Last Sunday, a letter from a Warren writer, “Women veterans deserve better treatment from peers,” chastised the American Legion and Veterans of Foreign Wars for not doing more to support women veterans. As the former national commander of AMVETS, another leading veterans service organization, I am proud to report that a major concerted effort is underway to address the needs of our women veterans.
AMVETS National Service Officers provide free counseling to veterans, men and women of all conflicts and eras, to help them file their claims and appeals to the VA for their earned benefits. In 2008, AMVETS NSOs filed more than 65,000 claims and recovered more than $410 million for our heroes and their families. Current VA data shows than more than 20 percent of the 112,000 women veterans of Operations Iraqi Freedom and Enduring Freedom in Afghanistan have been diagnosed with Post Traumatic Stress Disorder, and many of these cases are a result of sexual trauma experienced while in the military service. Accordingly, AMVETS NSOs are trained to address the specific needs of this population, and 17 percent of AMVETS NSOs are themselves women.
As coauthors of The Independent Budget, a roadmap to guide Congress in providing sufficient, timely and predictable funding for Veterans Affairs, AMVETS has long advocated for improved resources to meet the needs of our women veterans. Additionally, AMVETS legislative staff is diligently at work on Capitol Hill advocating for legislation to benefit all veterans, women included. VA statistics show that the number of women veterans will increase by nearly 20 percent between 2008 and 2033 and AMVETS will continue to fight to ensure VA has the capabilities and specialized programs in place to treat the complex physical and mental health issues unique to our women veterans’ population.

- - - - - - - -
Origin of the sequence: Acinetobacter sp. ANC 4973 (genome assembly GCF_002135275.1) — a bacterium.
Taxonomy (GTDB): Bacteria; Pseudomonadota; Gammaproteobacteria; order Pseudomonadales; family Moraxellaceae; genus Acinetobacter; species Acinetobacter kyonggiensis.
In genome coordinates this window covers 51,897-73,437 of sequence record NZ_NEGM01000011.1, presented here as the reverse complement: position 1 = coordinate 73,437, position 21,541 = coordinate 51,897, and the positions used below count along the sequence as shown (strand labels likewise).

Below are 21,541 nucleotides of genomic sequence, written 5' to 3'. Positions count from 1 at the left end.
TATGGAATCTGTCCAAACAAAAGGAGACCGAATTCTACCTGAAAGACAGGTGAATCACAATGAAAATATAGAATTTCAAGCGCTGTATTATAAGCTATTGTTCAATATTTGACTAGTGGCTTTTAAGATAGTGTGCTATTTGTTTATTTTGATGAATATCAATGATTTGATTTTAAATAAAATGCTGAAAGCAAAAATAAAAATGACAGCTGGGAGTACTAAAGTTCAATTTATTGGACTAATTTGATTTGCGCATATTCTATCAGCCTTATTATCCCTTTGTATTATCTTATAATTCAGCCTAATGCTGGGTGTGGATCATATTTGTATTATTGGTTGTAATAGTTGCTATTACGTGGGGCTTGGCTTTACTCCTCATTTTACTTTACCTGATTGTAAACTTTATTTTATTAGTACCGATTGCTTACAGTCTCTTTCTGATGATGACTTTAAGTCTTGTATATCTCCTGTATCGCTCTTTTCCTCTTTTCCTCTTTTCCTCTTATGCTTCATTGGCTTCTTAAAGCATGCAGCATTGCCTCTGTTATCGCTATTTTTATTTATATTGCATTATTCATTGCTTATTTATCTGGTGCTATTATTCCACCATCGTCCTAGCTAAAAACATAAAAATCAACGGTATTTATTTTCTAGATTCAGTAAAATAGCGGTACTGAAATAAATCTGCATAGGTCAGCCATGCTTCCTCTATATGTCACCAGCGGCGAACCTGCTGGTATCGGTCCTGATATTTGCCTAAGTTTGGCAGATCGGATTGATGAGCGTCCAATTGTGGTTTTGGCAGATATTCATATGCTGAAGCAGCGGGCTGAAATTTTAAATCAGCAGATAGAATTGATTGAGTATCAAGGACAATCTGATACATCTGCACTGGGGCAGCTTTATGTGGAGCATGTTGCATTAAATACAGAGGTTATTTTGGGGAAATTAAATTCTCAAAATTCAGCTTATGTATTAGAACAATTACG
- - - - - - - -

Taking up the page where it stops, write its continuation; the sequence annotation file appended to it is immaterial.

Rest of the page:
In August 2010, AMVETS will hold the AMVETS Symposium for 21st Century Veterans during its annual national convention in Louisville, Ky. This event will address the most pressing concerns of our returning veterans from Iraq and Afghanistan in the areas of transition assistance, health care, education, homelessness and more. We will have a number of sessions that specifically address the needs of our women veterans.
By proactively seeking ways to serve our women veterans through all the above means, AMVETS has successfully attracted a significant number of women into its ranks. In the past decade, AMVETS has doubled the overall proportion of women in its membership and, as a result, has many women leaders at the post, department and national levels. I encourage your readers to learn more about AMVETS and its many programs by visiting www.amvets.org.vindy.com